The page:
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By Shapi Shancinda

LUSAKA (Reuters) – Zambia has enacted a law for mining, storage and export of uranium which bars the diversion of the mineral for use in making nuclear weapons or devices, mines minister Kalombo Mwansa said on Monday.

Mwansa said he had signed a law to pave the way for uranium mining in the country following the discovery of huge uranium deposits in several parts of the mineral-rich southern Africa country.

“The law is now in place to facilitate operations for uranium mining and the mining companies are now free to apply for authority to conduct their activities,” Mwansa told Reuters.

Mwansa said the signing of the law to allow uranium mining and exports was a milestone in the development of Zambia’s mining industry, which has been dominated by copper and cobalt production.

“Uranium mining adds another dimension to our plans to diversify from copper into other minerals and it will allow us to consider using uranium as a source of energy in the long term,” Mwansa said.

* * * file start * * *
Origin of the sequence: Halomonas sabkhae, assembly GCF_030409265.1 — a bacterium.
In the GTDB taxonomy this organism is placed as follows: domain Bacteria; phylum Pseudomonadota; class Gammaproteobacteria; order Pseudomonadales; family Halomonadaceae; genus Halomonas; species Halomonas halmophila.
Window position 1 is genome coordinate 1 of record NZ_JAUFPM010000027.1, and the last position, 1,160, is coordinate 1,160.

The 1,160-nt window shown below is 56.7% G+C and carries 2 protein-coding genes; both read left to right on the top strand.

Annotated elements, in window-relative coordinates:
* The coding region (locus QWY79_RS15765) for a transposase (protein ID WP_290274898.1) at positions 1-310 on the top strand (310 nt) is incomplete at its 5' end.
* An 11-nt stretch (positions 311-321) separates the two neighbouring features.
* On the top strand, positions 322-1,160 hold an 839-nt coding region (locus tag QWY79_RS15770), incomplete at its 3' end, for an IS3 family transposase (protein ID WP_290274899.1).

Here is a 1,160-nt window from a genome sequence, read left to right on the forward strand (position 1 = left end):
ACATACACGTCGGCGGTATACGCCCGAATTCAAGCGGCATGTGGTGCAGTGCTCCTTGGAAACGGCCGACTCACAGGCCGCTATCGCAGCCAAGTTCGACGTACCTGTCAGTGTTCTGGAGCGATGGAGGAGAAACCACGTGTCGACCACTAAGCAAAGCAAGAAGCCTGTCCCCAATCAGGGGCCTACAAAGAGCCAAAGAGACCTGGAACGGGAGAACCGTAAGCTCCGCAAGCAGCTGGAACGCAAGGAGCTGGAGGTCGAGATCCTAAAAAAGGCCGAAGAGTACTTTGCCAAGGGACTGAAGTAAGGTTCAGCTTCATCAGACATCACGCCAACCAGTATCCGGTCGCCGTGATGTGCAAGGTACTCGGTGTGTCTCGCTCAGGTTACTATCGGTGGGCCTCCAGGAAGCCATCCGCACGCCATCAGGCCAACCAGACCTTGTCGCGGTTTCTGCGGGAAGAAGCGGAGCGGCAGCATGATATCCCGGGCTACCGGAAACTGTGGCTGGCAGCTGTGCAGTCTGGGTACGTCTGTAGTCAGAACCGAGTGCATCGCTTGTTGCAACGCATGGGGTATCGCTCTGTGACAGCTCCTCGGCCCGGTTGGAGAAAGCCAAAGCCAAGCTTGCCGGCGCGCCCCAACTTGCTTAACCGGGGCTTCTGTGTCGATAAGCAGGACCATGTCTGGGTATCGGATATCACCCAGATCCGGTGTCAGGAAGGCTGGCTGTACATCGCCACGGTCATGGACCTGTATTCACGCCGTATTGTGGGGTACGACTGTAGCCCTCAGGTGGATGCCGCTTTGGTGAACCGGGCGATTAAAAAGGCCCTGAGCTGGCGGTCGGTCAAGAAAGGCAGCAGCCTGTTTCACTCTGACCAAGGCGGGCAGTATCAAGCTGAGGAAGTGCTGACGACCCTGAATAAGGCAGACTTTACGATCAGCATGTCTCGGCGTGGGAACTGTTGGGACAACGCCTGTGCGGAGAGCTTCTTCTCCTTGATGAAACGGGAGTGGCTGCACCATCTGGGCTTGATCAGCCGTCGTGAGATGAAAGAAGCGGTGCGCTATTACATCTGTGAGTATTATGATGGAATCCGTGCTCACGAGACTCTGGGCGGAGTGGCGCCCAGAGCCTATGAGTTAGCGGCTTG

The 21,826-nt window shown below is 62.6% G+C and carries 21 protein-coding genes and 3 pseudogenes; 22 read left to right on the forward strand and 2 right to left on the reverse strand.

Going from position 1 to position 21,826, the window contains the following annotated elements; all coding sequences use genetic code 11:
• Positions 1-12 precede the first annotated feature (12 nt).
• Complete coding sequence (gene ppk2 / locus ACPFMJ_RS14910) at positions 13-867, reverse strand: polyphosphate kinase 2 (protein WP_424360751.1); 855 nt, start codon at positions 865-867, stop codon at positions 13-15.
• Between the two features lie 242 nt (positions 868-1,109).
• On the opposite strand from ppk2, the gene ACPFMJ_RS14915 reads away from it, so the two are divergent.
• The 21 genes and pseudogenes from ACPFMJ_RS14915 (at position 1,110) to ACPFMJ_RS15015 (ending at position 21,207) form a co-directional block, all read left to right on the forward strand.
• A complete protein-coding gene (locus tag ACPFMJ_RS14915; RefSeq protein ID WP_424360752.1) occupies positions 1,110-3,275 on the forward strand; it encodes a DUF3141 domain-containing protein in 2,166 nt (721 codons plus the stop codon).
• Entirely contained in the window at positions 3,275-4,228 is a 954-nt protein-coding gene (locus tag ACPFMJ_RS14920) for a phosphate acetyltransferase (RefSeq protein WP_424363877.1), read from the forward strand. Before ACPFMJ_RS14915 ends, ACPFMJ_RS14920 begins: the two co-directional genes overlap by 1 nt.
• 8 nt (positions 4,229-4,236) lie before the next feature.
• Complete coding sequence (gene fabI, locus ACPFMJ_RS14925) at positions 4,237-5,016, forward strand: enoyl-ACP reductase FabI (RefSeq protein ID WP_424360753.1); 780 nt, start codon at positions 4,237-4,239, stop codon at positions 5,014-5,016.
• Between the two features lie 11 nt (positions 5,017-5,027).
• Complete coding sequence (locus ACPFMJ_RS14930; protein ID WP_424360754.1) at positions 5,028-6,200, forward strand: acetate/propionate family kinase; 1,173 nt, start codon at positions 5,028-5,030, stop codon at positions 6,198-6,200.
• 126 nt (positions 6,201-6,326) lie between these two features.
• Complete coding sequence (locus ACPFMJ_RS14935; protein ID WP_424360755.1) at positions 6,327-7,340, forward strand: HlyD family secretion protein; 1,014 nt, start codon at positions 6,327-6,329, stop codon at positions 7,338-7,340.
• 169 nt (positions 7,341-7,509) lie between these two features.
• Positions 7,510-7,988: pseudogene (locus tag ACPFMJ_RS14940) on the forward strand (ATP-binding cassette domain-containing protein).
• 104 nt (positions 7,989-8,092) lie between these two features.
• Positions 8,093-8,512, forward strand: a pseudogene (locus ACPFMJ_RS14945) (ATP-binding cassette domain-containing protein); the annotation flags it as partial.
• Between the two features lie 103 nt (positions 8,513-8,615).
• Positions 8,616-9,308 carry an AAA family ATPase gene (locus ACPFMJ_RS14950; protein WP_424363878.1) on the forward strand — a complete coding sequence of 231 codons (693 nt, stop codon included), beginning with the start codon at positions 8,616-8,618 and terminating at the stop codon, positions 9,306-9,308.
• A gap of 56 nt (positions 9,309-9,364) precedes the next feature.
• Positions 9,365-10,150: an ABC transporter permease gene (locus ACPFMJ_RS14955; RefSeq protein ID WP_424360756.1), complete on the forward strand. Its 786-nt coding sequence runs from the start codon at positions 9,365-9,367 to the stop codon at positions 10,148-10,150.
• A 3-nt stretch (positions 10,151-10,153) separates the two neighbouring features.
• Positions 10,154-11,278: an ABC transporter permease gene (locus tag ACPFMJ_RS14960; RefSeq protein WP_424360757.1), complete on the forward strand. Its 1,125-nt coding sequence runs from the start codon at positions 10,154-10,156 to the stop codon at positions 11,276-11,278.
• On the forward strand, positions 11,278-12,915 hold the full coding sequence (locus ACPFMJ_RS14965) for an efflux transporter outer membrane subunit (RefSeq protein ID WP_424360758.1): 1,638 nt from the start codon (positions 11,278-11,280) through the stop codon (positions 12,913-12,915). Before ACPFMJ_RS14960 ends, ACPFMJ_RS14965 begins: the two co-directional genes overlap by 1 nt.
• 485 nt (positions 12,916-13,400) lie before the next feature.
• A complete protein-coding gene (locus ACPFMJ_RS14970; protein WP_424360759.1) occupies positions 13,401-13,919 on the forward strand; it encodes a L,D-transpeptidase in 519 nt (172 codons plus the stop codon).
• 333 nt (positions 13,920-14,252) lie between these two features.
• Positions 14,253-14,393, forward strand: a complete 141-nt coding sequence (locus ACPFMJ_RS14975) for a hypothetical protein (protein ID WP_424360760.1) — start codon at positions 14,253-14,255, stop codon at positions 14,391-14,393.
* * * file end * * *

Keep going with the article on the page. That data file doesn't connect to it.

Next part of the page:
The law, which covers the prospecting, mining and milling of uranium ores and other radioactive minerals ores, gives all powers in the mines minister to issue licences for mining and exports of uranium as a safeguard to ensure the mineral is exported to the right consumers.

It also makes it mandatory for mining companies and exporters of uranium to provide documentation on the source of uranium concentrate or radioactive materials and to prove the authenticity of importers under the International Atomic Energy Agency (IAEA) guidelines.

Foreign firms seeking to export uranium would have to apply for export licences from the Radiation Protection Authority under the ministry of health to ensure their operations did not pose environmental and health hazards to the country.

“A person (or mining firms) shall not acquire, sell or export uranium or any radioactive mineral except with the terms and conditions of an approval granted by the minister,” the law says.

The legislation also imposes strict management plans for natural water and that coming from mining activities and other waste products of mining firms to avert major damage to the environment and health of miners and others.

Mining firms will be required to initiate radiation protection management plans, waste management plans and quantitative radiological hazard and safety assessments plans before obtaining a mining licence, the law states.

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